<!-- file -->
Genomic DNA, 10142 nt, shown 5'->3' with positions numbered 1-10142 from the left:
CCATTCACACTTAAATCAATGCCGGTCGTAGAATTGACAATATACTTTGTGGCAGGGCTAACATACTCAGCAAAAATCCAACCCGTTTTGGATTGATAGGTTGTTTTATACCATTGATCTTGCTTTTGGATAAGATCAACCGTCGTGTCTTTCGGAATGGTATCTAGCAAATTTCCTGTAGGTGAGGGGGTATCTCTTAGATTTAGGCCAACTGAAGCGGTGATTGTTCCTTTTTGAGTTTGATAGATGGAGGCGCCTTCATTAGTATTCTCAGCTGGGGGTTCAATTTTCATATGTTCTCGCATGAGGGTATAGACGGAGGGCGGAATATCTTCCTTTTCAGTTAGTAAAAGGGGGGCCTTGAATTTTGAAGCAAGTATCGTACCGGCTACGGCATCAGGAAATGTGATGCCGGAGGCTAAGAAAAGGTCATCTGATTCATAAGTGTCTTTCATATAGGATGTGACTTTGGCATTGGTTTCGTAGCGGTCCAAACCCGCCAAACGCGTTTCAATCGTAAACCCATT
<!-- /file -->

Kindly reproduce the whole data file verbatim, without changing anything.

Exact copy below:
Genomic DNA, 10142 nt, shown 5'->3' with positions numbered 1-10142 from the left:
CCATTCACACTTAAATCAATGCCGGTCGTAGAATTGACAATATACTTTGTGGCAGGGCTAACATACTCAGCAAAAATCCAACCCGTTTTGGATTGATAGGTTGTTTTATACCATTGATCTTGCTTTTGGATAAGATCAACCGTCGTGTCTTTCGGAATGGTATCTAGCAAATTTCCTGTAGGTGAGGGGGTATCTCTTAGATTTAGGCCAACTGAAGCGGTGATTGTTCCTTTTTGAGTTTGATAGATGGAGGCGCCTTCATTAGTATTCTCAGCTGGGGGTTCAATTTTCATATGTTCTCGCATGAGGGTATAGACGGAGGGCGGAATATCTTCCTTTTCAGTTAGTAAAAGGGGGGCCTTGAATTTTGAAGCAAGTATCGTACCGGCTACGGCATCAGGAAATGTGATGCCGGAGGCTAAGAAAAGGTCATCTGATTCATAAGTGTCTTTCATATAGGATGTGACTTTGGCATTGGTTTCGTAGCGGTCCAAACCCGCCAAACGCGTTTCAATCGTAAACCCATT